The master device looks like a terminal device file, complete with a line discipline that is accessible via
tcsetattr()/&c. and a success result from
isatty(). In fact it is the same line discipline instance as the slave device, and this is how the program on the master side transmits things such as window size changes to the programs on the slave side. It is also how the master-side program signals (an emulated) modem hangup, by setting the line speed to zero and thereby triggering the line discipline's hangup mechanism. (What the text says about line speed is thus incorrect. There is a case where line speed is meaningful.)
The difference lies in read/write I/O. What is read is the sequence of characters that would, for a real terminal, be sent over an actual underlying serial device. What is written is the sequence of characters that, for a real terminal, be received by that actual underlying serial device. In other words: it is the other side of canonical/non-canonical input and output processing by the line discipline.
There are complexities to this, namely packet mode and remote mode. The latter has fallen into desuetude long since, and did not exist in most operating systems even at the start of this century, necessitating patches to Daniel J. Bernstein's old pty tools. The former is not really particularly useful for most tasks, and thus I am not going to cover it in detail in this answer.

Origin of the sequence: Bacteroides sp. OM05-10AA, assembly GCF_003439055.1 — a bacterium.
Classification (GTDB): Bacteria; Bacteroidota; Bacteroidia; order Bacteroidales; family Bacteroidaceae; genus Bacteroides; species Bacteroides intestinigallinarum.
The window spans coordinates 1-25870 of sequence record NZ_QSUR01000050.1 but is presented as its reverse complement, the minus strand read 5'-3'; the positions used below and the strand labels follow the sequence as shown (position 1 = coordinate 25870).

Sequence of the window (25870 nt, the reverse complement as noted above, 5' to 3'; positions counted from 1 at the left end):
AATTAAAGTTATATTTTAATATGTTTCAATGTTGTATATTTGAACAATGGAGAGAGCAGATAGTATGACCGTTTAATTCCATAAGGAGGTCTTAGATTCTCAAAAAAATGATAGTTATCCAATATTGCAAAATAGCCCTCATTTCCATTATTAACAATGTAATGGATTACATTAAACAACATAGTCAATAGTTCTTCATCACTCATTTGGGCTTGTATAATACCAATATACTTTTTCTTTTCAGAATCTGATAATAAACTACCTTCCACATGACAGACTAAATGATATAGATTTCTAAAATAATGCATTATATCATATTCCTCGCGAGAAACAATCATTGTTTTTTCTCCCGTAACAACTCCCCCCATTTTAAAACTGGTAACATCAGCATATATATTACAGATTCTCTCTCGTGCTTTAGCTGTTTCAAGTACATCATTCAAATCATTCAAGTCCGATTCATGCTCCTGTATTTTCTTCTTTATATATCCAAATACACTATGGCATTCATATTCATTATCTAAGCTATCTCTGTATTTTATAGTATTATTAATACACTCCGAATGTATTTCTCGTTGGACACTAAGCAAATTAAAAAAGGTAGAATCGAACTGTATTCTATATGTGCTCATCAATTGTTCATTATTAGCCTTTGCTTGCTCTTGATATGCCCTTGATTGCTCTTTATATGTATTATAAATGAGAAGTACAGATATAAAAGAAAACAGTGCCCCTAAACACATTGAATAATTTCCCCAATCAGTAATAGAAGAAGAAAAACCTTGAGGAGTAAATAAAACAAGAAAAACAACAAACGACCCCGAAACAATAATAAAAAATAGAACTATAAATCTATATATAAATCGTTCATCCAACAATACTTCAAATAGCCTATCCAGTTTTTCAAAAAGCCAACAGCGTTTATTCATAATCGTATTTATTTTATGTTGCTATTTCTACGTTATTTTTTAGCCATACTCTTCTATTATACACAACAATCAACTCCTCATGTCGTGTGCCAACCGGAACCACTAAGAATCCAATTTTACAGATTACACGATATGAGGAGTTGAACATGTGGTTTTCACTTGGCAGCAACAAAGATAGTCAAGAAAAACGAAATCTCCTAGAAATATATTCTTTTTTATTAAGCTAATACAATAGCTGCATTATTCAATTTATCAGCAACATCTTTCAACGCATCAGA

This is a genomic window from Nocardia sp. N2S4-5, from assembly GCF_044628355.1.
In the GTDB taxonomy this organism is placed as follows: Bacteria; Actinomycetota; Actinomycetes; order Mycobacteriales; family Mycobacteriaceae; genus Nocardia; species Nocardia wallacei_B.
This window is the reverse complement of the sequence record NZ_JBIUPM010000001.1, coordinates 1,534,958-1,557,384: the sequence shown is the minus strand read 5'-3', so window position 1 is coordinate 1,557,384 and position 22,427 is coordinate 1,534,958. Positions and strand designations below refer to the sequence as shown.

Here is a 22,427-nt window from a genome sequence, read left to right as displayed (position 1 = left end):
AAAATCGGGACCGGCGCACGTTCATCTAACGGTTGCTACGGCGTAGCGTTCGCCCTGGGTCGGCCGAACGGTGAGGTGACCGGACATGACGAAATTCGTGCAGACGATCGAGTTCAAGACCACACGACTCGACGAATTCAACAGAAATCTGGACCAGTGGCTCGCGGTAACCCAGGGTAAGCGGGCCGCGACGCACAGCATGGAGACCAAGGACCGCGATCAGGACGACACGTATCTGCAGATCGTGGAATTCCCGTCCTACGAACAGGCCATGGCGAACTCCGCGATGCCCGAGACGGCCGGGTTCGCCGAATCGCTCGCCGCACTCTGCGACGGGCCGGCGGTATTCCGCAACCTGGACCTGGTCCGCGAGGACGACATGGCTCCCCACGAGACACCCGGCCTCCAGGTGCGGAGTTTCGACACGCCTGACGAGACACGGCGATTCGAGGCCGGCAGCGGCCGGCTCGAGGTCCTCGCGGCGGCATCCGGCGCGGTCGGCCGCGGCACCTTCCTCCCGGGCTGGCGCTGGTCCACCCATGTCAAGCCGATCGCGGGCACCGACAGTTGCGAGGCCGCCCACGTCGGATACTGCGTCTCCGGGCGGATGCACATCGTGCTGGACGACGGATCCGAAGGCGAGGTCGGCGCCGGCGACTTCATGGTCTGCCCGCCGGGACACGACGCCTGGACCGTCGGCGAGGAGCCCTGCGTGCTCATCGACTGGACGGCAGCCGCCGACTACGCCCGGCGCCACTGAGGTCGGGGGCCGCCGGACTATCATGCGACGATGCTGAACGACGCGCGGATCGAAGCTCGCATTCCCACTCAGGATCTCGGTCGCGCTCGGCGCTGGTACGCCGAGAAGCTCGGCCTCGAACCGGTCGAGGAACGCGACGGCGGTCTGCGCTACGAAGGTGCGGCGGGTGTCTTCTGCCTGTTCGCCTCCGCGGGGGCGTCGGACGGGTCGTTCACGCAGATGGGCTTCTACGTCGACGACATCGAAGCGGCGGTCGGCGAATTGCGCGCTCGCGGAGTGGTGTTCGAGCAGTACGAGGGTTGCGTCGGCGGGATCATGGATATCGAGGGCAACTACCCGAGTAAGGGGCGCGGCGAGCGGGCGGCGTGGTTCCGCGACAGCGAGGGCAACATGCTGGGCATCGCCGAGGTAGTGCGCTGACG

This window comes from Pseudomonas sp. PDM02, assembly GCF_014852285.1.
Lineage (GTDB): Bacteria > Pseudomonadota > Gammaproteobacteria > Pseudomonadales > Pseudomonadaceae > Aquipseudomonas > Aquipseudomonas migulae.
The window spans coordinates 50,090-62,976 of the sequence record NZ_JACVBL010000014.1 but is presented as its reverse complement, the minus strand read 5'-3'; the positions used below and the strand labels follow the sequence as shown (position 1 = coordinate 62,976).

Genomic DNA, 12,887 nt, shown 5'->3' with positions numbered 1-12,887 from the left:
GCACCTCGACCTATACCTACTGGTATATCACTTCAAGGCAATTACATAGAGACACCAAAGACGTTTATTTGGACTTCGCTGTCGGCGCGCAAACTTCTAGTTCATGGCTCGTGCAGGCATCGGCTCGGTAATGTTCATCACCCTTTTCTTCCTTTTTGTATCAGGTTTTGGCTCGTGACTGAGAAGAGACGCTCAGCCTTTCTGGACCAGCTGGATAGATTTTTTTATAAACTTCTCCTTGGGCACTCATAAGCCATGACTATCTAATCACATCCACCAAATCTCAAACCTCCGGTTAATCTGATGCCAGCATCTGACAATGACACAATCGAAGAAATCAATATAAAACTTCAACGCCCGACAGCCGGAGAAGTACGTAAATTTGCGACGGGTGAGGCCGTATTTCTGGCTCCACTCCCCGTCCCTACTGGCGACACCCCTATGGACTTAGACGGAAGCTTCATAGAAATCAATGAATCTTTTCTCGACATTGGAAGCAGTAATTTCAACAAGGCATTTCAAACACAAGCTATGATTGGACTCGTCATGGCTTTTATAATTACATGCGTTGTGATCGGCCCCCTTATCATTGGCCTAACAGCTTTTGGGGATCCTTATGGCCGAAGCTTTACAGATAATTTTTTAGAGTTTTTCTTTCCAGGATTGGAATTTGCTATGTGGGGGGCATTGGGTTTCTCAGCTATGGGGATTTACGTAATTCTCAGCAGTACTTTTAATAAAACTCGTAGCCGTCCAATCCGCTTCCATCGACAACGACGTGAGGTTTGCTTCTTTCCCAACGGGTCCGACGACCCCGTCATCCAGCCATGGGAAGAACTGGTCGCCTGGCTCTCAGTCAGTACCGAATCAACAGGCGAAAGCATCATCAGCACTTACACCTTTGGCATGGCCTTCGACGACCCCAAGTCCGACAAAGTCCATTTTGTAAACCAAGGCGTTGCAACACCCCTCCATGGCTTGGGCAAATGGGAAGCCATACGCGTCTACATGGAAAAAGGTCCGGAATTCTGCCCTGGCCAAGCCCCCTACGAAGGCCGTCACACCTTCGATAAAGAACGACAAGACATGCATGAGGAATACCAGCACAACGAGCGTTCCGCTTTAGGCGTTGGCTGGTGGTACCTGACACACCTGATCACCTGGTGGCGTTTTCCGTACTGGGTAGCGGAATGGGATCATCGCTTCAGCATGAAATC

The master device is generally not the controlling terminal for the sessions in which master-side processes run. This would be conceptually putting things that are analogues to the internals of a real terminal in the wrong place. The controlling terminal for such sessions is, if it is there at all, another terminal.
This will be the case for programs such as
:terminal, emacs, and
ptybandage (if not part of a pipeline), which are directly rendering to another terminal device and run within an interactive session controlled by that terminal device.
It isn't the case for an SSH server, GUI terminal emulators,
console-terminal-emulator from the nosh toolset,
ptyrun (in normal usage), or monolithic framebuffer terminal emulators such as zhcon. Those are rendering to all sorts of different I/O devices, from buffers and FIFOs in the filesystem in the case of
console-terminal-emulator through TCP sockets to framebuffer and HID class devices, none of which are terminals. Moreover,
console-terminal-emulator, SSH servers, and framebuffer terminal emulators are generally invoked in dæmon contexts where of course there is no controlling terminal for the session to begin with.
Note that the diagram is not definitive. It is not necessarily the case that the master-side process forks the slave-side processes. In nosh-toolset user-space virtual terminals, for example, the slave-side processes are ordinary
ttylogin@* services, forked by the service manager, and there is no direct process relationship between the emulator process on the master side and the login session processes on the slave side. But that is going beyond the scope of this answer.